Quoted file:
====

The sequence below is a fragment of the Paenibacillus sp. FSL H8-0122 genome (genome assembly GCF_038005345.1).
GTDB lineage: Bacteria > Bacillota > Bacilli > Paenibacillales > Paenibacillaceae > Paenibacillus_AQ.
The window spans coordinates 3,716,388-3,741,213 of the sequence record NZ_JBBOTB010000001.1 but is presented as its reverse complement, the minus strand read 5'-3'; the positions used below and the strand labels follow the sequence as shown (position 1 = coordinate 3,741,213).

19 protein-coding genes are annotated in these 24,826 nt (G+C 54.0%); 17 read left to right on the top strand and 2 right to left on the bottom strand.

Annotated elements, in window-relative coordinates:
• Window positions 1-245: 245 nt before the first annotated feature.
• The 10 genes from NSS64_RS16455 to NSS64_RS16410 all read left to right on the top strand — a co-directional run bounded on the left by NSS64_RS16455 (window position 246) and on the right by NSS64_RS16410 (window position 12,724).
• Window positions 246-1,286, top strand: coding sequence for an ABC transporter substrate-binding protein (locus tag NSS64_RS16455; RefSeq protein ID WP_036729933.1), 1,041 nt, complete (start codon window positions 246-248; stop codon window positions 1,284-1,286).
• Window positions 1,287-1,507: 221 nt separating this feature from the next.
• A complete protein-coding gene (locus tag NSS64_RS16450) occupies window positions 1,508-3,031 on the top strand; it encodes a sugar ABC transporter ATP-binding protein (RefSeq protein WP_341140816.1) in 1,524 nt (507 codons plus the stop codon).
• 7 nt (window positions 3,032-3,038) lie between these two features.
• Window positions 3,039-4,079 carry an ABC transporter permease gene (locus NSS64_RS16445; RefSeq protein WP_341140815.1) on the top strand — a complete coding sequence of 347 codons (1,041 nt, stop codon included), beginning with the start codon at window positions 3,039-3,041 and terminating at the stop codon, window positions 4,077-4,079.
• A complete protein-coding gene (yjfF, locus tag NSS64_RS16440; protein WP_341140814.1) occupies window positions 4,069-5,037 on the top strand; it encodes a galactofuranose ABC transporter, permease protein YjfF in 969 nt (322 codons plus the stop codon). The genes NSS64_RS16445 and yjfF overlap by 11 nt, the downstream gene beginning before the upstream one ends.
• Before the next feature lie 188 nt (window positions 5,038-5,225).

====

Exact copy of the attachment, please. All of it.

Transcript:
The sequence below is a fragment of the Paenibacillus sp. FSL H8-0122 genome (genome assembly GCF_038005345.1).
GTDB lineage: Bacteria > Bacillota > Bacilli > Paenibacillales > Paenibacillaceae > Paenibacillus_AQ.
The window spans coordinates 3,716,388-3,741,213 of the sequence record NZ_JBBOTB010000001.1 but is presented as its reverse complement, the minus strand read 5'-3'; the positions used below and the strand labels follow the sequence as shown (position 1 = coordinate 3,741,213).

19 protein-coding genes are annotated in these 24,826 nt (G+C 54.0%); 17 read left to right on the top strand and 2 right to left on the bottom strand.

Annotated elements, in window-relative coordinates:
• Window positions 1-245: 245 nt before the first annotated feature.
• The 10 genes from NSS64_RS16455 to NSS64_RS16410 all read left to right on the top strand — a co-directional run bounded on the left by NSS64_RS16455 (window position 246) and on the right by NSS64_RS16410 (window position 12,724).
• Window positions 246-1,286, top strand: coding sequence for an ABC transporter substrate-binding protein (locus tag NSS64_RS16455; RefSeq protein ID WP_036729933.1), 1,041 nt, complete (start codon window positions 246-248; stop codon window positions 1,284-1,286).
• Window positions 1,287-1,507: 221 nt separating this feature from the next.
• A complete protein-coding gene (locus tag NSS64_RS16450) occupies window positions 1,508-3,031 on the top strand; it encodes a sugar ABC transporter ATP-binding protein (RefSeq protein WP_341140816.1) in 1,524 nt (507 codons plus the stop codon).
• 7 nt (window positions 3,032-3,038) lie between these two features.
• Window positions 3,039-4,079 carry an ABC transporter permease gene (locus NSS64_RS16445; RefSeq protein WP_341140815.1) on the top strand — a complete coding sequence of 347 codons (1,041 nt, stop codon included), beginning with the start codon at window positions 3,039-3,041 and terminating at the stop codon, window positions 4,077-4,079.
• A complete protein-coding gene (yjfF, locus tag NSS64_RS16440; protein WP_341140814.1) occupies window positions 4,069-5,037 on the top strand; it encodes a galactofuranose ABC transporter, permease protein YjfF in 969 nt (322 codons plus the stop codon). The genes NSS64_RS16445 and yjfF overlap by 11 nt, the downstream gene beginning before the upstream one ends.
• Before the next feature lie 188 nt (window positions 5,038-5,225).